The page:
The fabulously wealthy Bona Sforza, Italian Renaissance Queen of Poland and Grand Duchess of Lithuania, lived in this glorious Apennine-style landscape. More remarkably, the son of the last Anglo-Saxon King of England was buried here, in his fortress. Magnus, son of King Harold (d. 1066).
Even more surprising, Czersk inspired the Shakespearian play The Winter’s Tale. The Bard told the chilling story of a child miraculously saved from murder at the hands of his allegedly cuckolded father. The real story of Henry, son of Prince Siemowit III, however, was more macabre. Father and son were indeed eventually reconciled … as Shakespeare recounted … but Henry was then poisoned by Anna, his newly-wedded Lithuanian wife!
Czersk, once the seat of the Princes of Mazovia, is now a charming village set high on a scarp with sweeping views over the fields and orchards of the Vistula river valley. An area famous for its cider. The castle lies at its heart, offering a rich program of cultural events from concerts and craft fairs to archery and medieval jousting.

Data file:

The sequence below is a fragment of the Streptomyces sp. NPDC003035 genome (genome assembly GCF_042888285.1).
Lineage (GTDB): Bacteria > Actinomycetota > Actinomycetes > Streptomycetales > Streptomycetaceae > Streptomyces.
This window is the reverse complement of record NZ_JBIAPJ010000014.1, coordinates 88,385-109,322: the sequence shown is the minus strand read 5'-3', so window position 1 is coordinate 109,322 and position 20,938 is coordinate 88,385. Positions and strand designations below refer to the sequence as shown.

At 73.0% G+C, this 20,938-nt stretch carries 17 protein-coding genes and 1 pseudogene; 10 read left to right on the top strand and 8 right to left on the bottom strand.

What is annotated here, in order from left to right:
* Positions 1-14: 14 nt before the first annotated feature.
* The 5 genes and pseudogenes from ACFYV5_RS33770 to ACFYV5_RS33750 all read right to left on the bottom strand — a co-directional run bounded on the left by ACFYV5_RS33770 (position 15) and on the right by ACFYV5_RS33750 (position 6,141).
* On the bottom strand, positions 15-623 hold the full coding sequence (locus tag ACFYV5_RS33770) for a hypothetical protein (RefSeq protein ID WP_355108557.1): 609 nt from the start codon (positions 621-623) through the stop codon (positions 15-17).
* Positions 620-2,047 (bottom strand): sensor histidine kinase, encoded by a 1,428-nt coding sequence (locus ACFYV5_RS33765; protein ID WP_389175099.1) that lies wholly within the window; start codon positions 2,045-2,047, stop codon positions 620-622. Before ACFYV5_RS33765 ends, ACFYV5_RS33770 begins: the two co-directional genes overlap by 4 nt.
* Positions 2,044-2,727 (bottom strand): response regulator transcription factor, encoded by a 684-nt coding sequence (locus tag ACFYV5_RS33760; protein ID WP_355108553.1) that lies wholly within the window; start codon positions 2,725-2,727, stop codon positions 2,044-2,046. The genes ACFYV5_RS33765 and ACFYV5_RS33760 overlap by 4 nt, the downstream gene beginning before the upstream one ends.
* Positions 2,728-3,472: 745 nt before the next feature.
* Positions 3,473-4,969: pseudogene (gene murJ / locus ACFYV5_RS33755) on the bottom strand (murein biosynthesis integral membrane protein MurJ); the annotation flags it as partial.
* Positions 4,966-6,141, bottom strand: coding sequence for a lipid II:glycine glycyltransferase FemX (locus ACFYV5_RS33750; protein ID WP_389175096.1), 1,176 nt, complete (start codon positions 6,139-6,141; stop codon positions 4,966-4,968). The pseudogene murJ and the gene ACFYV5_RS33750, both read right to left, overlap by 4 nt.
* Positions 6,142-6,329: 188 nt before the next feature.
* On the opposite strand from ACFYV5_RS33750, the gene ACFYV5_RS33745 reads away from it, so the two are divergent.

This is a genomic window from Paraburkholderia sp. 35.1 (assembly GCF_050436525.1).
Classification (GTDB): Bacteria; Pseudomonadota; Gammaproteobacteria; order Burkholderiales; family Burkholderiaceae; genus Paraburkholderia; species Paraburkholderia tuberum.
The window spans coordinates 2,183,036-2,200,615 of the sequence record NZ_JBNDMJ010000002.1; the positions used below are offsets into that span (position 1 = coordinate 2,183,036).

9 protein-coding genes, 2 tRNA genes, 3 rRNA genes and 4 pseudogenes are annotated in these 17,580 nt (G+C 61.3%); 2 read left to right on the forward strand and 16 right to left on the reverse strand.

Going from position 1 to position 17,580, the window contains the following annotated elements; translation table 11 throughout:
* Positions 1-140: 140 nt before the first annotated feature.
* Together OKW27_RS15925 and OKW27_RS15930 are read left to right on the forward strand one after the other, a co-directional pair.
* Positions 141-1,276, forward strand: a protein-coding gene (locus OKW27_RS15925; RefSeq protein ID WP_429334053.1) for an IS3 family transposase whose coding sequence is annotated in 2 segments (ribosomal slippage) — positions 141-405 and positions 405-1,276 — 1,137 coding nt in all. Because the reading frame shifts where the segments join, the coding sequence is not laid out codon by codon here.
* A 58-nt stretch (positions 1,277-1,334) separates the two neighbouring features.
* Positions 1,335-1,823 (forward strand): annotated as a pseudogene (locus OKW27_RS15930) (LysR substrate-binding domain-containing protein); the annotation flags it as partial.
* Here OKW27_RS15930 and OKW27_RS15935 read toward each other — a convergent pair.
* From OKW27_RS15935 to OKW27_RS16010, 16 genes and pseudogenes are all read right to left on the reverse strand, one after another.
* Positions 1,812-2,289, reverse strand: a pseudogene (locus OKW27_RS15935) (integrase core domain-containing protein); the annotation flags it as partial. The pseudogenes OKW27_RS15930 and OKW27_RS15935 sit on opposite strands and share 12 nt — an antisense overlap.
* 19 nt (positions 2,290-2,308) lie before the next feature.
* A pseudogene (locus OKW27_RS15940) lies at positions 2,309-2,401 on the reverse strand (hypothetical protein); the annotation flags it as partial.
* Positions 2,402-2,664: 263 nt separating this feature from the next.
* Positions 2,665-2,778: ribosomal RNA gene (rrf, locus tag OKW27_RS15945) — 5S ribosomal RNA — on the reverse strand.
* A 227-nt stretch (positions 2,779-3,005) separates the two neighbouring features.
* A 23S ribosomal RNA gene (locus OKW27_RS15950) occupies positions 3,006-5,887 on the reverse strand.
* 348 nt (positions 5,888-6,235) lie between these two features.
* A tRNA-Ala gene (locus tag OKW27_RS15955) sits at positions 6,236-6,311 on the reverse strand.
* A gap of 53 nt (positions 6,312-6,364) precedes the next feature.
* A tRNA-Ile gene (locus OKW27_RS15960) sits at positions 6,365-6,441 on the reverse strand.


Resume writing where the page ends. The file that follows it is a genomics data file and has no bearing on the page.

The medieval castle in Czersk, whose echoes you see today, was started by Prince Janusz the Elder in the late thirteen hundreds. The lofty towers that still dominate the area bear witness to the glories of this once independent principality, the crossroads of ancient trade routes.
Open to the public all year round, the castle is run by Góra Kalwaria Cultural Centre.
Be Charmed in Czersk!
Delivered by the Cultural Centre in Góra Kalwaria
Subsidised by the National Centre for Culture under the programme Kultura w sieci